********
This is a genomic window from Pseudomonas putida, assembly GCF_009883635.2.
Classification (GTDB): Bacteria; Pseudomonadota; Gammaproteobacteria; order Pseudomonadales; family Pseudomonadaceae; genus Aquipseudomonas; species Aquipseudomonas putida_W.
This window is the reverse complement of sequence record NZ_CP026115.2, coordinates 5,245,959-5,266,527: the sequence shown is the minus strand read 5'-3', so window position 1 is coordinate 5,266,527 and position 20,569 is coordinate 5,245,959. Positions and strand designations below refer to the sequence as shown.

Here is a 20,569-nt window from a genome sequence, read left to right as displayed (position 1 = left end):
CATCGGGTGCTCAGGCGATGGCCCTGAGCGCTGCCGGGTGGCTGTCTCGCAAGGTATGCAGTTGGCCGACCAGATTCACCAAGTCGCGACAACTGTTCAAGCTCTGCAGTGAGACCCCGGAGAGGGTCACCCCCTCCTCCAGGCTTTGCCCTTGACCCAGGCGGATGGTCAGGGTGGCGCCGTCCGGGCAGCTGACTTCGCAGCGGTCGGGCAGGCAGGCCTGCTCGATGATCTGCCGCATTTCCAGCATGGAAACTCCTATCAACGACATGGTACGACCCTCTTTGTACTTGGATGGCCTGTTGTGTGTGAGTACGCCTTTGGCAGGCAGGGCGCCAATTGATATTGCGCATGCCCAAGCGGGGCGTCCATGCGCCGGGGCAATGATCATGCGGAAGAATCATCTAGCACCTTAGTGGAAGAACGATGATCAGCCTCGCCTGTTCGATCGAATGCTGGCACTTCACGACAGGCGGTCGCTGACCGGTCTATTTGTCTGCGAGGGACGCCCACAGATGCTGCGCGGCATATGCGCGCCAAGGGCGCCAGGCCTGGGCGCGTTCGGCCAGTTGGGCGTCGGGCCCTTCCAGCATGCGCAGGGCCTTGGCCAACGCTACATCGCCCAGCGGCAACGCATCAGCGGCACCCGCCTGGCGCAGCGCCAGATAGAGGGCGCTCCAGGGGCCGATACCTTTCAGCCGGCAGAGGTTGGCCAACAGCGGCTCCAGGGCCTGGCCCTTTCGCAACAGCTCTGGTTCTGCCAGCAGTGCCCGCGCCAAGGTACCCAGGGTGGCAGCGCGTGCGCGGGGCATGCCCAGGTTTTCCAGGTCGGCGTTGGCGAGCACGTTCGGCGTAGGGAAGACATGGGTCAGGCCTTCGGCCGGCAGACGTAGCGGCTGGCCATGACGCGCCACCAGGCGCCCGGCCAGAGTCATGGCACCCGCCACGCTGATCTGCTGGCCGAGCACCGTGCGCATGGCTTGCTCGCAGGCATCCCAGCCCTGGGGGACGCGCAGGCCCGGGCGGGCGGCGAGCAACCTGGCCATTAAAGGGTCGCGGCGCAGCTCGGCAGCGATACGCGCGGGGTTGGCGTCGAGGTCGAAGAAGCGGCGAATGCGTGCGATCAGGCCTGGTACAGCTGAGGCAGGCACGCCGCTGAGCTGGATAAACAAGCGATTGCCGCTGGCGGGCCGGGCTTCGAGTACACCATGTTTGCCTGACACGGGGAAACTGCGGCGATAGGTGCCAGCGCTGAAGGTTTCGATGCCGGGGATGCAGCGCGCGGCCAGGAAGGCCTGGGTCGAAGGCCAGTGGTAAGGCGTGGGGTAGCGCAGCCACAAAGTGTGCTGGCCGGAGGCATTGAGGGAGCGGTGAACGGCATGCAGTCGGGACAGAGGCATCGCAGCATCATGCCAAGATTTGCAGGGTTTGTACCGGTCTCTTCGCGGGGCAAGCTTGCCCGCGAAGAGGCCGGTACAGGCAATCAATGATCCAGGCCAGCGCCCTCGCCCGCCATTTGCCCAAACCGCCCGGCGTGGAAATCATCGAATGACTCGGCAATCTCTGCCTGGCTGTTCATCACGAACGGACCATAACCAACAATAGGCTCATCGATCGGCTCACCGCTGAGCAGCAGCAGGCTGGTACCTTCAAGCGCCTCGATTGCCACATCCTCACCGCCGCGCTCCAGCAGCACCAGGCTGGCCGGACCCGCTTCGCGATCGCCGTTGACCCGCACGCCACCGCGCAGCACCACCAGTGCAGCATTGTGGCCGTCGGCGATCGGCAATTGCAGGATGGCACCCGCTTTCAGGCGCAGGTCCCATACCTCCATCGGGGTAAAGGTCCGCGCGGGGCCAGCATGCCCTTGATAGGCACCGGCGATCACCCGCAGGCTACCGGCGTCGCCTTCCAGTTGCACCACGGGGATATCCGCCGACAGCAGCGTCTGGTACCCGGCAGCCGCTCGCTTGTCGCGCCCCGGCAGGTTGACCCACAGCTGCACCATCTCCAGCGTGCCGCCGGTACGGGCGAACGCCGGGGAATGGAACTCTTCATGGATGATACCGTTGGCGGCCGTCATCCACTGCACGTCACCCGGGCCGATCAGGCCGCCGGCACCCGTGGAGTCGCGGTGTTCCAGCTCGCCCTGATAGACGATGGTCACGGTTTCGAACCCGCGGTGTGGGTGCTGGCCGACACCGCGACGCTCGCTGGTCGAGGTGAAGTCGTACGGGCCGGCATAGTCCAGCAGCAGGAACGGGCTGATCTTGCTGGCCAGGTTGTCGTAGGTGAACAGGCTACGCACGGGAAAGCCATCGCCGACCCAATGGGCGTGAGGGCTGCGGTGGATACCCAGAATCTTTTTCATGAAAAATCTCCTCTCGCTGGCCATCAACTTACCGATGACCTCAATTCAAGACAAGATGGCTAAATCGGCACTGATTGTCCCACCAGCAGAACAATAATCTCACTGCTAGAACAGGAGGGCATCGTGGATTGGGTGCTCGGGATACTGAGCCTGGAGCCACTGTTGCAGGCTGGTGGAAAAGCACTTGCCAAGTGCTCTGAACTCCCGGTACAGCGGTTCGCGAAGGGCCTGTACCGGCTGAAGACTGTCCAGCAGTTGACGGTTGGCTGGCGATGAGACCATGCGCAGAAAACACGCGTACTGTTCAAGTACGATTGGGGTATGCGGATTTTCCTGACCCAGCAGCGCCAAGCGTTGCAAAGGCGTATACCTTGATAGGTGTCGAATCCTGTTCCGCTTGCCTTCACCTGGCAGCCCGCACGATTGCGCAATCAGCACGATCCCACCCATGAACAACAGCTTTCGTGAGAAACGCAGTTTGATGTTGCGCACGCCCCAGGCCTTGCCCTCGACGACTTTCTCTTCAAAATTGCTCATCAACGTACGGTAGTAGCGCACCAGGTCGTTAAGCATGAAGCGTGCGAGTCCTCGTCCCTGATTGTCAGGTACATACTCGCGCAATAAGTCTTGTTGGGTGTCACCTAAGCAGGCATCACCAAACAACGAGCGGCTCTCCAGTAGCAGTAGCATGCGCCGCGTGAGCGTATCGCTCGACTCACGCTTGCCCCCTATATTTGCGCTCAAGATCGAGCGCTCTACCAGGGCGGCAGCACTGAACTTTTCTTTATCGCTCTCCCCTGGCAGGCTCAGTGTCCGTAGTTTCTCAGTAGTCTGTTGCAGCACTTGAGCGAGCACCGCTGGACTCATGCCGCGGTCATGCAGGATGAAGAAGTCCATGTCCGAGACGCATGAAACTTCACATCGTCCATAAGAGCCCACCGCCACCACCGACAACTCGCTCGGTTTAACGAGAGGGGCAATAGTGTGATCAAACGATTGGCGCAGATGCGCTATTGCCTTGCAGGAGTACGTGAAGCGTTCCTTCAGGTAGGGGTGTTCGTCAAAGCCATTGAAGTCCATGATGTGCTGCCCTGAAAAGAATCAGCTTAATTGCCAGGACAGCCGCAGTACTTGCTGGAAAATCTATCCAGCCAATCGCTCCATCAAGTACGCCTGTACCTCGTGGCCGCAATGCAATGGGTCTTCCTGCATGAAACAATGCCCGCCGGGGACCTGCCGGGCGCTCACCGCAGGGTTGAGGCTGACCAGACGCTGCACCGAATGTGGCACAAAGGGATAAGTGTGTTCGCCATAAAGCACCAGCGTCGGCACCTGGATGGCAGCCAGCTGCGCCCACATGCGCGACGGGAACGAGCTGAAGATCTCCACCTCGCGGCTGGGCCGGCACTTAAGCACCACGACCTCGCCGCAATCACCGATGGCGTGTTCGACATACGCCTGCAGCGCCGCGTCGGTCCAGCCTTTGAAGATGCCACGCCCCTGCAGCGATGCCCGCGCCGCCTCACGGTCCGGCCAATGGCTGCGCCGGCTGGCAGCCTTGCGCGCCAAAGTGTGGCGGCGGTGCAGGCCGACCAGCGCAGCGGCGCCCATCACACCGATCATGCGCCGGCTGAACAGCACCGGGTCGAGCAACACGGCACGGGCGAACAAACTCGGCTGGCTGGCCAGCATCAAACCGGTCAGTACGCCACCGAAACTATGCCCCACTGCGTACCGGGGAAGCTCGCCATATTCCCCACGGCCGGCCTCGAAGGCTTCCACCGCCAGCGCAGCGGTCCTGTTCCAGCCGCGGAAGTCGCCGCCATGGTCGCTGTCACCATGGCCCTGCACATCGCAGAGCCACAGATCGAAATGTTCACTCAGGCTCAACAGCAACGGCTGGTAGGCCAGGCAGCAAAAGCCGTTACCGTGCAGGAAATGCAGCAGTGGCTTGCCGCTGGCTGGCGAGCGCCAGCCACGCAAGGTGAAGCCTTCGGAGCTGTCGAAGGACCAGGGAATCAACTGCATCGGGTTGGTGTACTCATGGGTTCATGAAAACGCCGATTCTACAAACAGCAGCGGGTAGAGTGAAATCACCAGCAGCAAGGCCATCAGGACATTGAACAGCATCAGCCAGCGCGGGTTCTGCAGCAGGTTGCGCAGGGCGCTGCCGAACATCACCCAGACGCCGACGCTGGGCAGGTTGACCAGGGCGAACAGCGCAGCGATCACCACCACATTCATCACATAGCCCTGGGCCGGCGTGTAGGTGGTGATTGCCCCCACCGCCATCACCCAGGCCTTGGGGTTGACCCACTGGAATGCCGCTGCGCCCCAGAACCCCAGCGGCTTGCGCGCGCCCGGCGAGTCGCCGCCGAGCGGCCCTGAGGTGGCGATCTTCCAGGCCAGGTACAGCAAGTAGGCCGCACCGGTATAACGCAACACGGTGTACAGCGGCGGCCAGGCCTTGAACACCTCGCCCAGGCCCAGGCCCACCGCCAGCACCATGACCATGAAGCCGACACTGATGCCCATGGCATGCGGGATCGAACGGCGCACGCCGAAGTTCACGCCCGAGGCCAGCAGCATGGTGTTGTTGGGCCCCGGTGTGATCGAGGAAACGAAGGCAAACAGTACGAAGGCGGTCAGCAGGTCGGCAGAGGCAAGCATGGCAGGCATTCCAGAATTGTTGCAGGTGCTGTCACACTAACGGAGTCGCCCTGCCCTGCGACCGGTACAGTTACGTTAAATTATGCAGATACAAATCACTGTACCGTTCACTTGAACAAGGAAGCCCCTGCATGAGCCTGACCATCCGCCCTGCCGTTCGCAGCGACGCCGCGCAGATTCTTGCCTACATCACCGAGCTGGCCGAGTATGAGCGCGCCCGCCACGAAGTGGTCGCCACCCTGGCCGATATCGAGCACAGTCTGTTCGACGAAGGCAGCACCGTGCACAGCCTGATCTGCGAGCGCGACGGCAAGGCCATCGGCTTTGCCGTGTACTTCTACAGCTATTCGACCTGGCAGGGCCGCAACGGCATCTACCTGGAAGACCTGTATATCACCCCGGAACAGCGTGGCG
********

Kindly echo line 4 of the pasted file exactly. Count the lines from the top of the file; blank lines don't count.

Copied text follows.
Here is a 20,569-nt window from a genome sequence, read left to right as displayed (position 1 = left end):